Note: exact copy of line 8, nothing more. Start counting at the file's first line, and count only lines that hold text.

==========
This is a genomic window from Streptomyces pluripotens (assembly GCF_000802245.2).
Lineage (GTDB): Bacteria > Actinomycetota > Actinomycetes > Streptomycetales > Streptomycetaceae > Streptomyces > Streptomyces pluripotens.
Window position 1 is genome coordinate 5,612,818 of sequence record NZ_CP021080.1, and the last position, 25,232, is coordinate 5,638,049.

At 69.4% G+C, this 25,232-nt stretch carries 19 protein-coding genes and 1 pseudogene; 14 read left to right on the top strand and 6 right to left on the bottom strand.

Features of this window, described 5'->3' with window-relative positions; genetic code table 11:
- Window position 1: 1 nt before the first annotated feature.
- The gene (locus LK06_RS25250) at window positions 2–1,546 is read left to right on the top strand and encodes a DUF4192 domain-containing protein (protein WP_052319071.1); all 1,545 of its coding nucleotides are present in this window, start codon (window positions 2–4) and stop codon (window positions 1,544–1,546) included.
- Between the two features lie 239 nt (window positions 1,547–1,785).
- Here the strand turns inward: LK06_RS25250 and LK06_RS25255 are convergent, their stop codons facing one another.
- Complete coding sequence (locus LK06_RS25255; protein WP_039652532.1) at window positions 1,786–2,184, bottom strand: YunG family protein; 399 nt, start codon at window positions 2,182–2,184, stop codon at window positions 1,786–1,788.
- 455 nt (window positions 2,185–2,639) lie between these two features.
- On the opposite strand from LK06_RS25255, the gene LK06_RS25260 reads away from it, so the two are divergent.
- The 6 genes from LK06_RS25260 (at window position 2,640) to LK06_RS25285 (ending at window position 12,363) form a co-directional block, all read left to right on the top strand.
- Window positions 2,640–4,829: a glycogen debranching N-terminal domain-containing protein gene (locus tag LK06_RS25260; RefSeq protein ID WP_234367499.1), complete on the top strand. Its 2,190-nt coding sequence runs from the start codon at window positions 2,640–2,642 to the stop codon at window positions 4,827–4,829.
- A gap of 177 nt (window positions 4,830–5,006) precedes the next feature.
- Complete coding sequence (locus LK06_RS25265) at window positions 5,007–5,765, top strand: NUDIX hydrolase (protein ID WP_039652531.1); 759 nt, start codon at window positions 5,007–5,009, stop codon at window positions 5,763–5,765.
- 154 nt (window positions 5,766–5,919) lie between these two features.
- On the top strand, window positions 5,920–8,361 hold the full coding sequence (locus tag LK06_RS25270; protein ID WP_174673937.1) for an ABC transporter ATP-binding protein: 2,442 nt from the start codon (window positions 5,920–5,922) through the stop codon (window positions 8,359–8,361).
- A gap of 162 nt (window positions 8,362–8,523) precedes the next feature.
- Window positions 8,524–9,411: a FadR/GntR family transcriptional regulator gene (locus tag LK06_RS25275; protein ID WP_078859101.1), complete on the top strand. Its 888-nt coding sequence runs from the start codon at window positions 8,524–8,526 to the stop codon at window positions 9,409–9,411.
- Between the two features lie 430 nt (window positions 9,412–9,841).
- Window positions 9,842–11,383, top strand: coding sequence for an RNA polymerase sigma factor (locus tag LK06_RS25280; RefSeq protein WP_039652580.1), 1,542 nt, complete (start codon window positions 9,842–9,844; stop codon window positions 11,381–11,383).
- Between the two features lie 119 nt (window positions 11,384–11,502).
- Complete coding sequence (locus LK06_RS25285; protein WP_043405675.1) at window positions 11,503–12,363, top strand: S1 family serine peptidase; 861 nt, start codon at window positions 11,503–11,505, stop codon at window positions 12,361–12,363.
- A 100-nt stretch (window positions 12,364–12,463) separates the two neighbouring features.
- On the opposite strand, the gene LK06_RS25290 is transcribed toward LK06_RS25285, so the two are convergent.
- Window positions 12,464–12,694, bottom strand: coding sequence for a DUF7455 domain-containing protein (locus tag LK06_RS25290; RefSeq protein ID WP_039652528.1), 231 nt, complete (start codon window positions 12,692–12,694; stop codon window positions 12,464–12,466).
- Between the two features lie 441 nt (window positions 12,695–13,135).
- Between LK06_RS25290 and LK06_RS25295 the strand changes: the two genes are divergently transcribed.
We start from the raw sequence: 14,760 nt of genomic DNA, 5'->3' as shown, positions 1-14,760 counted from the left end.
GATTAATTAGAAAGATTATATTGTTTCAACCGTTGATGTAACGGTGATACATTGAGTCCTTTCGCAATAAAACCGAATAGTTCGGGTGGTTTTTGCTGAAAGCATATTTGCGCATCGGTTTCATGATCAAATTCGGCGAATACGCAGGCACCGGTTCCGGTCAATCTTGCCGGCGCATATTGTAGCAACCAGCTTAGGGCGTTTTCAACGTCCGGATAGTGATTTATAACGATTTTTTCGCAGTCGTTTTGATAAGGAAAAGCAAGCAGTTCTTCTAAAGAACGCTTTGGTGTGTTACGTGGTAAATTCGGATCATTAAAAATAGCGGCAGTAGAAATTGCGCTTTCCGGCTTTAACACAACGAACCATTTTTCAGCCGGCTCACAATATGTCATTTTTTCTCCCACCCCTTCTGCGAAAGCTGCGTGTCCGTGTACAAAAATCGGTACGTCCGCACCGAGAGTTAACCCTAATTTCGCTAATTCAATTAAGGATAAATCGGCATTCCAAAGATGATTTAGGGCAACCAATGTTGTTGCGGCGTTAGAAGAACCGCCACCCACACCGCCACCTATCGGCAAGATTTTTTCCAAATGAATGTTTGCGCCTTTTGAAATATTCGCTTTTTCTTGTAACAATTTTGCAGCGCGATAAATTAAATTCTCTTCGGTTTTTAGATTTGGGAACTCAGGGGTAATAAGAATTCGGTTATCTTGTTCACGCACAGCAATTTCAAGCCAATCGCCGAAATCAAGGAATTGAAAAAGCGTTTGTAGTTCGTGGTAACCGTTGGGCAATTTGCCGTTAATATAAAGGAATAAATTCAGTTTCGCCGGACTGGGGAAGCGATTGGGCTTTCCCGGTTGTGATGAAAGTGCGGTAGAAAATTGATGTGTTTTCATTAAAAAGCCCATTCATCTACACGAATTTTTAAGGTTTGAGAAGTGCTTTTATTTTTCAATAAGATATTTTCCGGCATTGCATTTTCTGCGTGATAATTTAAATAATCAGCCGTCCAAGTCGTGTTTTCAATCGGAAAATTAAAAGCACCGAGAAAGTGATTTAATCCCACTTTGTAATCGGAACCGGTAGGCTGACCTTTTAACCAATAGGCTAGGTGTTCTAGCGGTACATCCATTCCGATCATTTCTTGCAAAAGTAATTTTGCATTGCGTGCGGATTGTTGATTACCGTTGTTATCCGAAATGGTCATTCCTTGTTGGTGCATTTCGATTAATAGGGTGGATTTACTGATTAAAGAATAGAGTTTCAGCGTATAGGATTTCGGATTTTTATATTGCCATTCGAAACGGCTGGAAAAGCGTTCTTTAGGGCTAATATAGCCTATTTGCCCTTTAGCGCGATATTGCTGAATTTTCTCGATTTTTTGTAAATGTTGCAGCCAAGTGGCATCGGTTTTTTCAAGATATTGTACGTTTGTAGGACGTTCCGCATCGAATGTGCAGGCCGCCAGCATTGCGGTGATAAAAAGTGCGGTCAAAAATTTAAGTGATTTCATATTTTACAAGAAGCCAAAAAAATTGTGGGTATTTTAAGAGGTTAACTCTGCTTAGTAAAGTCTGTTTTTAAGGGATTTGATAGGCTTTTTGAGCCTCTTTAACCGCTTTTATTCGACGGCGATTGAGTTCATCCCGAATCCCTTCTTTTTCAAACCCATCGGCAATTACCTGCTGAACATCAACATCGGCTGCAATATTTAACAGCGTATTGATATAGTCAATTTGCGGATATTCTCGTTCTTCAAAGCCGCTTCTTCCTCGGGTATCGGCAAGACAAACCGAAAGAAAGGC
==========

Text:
- Between the two features lie 239 nt (window positions 1,547–1,785).